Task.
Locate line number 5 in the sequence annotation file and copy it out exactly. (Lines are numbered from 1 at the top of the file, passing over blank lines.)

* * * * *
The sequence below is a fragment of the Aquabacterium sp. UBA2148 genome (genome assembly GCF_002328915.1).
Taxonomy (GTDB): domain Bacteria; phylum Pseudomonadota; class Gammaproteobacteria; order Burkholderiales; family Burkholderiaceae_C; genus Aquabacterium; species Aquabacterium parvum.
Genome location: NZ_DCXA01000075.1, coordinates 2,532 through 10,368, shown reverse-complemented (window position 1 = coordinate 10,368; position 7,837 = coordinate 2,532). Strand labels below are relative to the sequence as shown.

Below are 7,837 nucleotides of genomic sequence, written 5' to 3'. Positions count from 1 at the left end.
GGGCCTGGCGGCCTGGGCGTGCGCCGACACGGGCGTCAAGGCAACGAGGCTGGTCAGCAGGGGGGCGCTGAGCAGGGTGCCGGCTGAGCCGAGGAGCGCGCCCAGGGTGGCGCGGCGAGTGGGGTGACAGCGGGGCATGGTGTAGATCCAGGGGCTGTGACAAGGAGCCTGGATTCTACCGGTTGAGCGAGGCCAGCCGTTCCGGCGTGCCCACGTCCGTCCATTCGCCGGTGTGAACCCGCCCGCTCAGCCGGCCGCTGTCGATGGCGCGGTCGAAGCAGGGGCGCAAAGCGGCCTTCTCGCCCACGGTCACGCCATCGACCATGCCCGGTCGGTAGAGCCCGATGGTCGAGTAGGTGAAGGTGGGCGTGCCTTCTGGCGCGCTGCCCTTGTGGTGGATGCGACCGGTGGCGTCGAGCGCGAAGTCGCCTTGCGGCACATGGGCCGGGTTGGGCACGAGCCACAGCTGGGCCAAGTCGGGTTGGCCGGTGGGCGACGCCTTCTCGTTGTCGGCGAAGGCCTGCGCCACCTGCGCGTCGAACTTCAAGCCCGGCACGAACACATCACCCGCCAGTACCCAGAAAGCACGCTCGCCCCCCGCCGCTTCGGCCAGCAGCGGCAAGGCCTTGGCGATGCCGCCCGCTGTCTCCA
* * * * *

GGGCCTGGCGGCCTGGGCGTGCGCCGACACGGGCGTCAAGGCAACGAGGCTGGTCAGCAGGGGGGCGCTGAGCAGGGTGCCGGCTGAGCCGAGGAGCGCGCCCAGGGTGGCGCGGCGAGTGGGGTGACAGCGGGGCATGGTGTAGATCCAGGGGCTGTGACAAGGAGCCTGGATTCTACCGGTTGAGCGAGGCCAGCCGTTCCGGCGTGCCCACGTCCGTCCATTCGCCGGTGTGAACCCGCCCGCTCAGCCGGCCGCTGTCGATGGCGCGGTCGAAGCAGGGGCGCAAAGCGGCCTTCTCGCCCACGGTCACGCCATCGACCATGCCCGGTCGGTAGAGCCCGATGGTCGAGTAGGTGAAGGTGGGCGTGCCTTCTGGCGCGCTGCCCTTGTGGTGGATGCGACCGGTGGCGTCGAGCGCGAAGTCGCCTTGCGGCACATGGGCCGGGTTGGGCACGAGCCACAGCTGGGCCAAGTCGGGTTGGCCGGTGGGCGACGCCTTCTCGTTGTCGGCGAAGGCCTGCGCCACCTGCGCGTCGAACTTCAAGCCCGGCACGAACACATCACCCGCCAGTACCCAGAAAGCACGCTCGCCCCCCGCCGCTTCGGCCAGCAGCGGCAAGGCCTTGGCGATGCCGCCCGCTGTCTCCA